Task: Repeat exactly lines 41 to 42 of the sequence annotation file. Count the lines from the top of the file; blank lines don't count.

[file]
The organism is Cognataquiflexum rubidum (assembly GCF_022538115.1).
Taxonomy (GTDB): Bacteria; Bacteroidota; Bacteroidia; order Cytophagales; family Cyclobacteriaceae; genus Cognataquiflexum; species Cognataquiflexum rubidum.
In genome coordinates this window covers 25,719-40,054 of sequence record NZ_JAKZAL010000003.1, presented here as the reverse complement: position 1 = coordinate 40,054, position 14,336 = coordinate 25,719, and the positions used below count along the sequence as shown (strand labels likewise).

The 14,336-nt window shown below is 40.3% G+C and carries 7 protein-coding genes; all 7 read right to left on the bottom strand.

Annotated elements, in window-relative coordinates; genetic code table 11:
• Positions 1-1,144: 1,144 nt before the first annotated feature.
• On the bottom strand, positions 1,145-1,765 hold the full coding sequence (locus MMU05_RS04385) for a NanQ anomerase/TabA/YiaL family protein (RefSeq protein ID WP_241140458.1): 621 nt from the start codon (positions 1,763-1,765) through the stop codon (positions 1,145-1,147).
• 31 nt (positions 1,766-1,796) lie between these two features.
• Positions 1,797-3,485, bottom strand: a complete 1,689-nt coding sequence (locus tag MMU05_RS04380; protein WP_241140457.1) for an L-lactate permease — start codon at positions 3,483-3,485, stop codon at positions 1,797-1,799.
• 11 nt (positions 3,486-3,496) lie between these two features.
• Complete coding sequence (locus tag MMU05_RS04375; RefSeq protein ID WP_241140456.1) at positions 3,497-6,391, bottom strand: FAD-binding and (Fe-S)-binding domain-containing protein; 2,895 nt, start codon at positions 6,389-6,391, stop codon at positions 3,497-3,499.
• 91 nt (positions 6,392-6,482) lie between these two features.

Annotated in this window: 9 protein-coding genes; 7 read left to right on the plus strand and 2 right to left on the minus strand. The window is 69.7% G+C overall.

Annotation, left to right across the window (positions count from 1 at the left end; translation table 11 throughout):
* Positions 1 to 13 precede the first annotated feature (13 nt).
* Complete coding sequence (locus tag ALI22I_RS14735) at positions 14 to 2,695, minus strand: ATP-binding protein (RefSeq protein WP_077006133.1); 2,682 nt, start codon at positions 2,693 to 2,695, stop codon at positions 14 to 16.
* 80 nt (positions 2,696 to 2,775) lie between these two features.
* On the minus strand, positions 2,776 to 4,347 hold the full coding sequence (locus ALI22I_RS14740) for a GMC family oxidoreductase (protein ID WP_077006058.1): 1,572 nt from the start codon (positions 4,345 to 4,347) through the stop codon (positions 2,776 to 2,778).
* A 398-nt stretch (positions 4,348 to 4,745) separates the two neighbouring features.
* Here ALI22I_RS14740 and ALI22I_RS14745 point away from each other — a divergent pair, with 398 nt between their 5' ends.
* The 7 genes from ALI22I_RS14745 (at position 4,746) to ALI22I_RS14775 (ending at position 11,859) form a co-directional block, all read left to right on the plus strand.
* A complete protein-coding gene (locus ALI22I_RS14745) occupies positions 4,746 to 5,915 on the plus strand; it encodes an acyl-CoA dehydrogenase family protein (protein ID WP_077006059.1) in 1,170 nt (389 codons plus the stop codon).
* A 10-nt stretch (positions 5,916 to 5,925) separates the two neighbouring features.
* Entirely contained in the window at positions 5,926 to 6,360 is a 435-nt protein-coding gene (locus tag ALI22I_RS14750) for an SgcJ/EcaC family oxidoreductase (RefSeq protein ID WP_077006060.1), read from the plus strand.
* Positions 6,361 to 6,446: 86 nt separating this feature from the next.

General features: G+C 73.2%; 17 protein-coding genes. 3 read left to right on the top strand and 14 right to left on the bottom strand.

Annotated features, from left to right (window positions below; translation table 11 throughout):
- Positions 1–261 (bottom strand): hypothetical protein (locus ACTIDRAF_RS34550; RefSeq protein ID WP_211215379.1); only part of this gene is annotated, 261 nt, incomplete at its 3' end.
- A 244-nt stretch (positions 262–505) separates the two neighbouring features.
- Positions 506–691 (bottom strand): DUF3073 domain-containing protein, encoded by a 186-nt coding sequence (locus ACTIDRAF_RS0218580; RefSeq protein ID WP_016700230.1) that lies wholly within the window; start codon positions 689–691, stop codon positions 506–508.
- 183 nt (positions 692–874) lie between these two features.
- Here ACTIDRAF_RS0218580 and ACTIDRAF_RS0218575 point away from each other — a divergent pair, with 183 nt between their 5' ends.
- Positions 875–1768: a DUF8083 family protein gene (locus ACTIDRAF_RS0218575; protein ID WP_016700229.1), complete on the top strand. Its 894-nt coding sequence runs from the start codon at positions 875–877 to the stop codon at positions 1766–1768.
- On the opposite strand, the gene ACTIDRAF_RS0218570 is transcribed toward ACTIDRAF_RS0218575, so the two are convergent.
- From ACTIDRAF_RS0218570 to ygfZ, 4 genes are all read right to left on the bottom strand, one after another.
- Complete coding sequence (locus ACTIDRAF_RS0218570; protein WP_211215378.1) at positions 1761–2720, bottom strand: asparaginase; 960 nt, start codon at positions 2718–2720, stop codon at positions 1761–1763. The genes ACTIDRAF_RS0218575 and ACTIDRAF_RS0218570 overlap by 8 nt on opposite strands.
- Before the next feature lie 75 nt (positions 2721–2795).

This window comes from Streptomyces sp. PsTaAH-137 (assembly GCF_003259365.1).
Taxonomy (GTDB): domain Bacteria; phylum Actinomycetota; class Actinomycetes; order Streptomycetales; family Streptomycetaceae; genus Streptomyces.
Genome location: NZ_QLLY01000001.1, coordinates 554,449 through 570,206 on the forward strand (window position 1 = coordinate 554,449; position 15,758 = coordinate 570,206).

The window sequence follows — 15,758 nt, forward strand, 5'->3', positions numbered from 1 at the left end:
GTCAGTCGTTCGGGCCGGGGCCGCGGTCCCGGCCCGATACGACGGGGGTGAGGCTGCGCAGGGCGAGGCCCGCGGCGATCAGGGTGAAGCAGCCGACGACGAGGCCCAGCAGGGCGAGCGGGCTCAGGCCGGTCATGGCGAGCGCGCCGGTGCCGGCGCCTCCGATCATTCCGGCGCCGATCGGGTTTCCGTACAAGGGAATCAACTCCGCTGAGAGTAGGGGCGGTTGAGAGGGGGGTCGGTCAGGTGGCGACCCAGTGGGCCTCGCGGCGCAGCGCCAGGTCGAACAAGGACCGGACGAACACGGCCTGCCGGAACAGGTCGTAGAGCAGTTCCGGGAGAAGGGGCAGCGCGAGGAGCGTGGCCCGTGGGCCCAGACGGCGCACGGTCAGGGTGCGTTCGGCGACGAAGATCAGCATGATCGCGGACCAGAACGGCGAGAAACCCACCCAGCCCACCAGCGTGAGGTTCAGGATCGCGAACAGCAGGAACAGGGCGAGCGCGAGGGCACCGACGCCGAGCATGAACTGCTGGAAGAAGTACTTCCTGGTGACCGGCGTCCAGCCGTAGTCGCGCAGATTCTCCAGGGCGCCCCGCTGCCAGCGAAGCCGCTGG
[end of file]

The window sequence follows — 15,758 nt, forward strand, 5'->3', positions numbered from 1 at the left end:
GTCAGTCGTTCGGGCCGGGGCCGCGGTCCCGGCCCGATACGACGGGGGTGAGGCTGCGCAGGGCGAGGCCCGCGGCGATCAGGGTGAAGCAGCCGACGACGAGGCCCAGCAGGGCGAGCGGGCTCAGGCCGGTCATGGCGAGCGCGCCGGTGCCGGCGCCTCCGATCATTCCGGCGCCGATCGGGTTTCCGTACAAGGGAATCAACTCCGCTGAGAGTAGGGGCGGTTGAGAGGGGGGTCGGTCAGGTGGCGACCCAGTGGGCCTCGCGGCGCAGCGCCAGGTCGAACAAGGACCGGACGAACACGGCCTGCCGGAACAGGTCGTAGAGCAGTTCCGGGAGAAGGGGCAGCGCGAGGAGCGTGGCCCGTGGGCCCAGACGGCGCACGGTCAGGGTGCGTTCGGCGACGAAGATCAGCATGATCGCGGACCAGAACGGCGAGAAACCCACCCAGCCCACCAGCGTGAGGTTCAGGATCGCGAACAGCAGGAACAGGGCGAGCGCGAGGGCACCGACGCCGAGCATGAACTGCTGGAAGAAGTACTTCCTGGTGACCGGCGTCCAGCCGTAGTCGCGCAGATTCTCCAGGGCGCCCCGCTGCCAGCGAAGCCGCTGG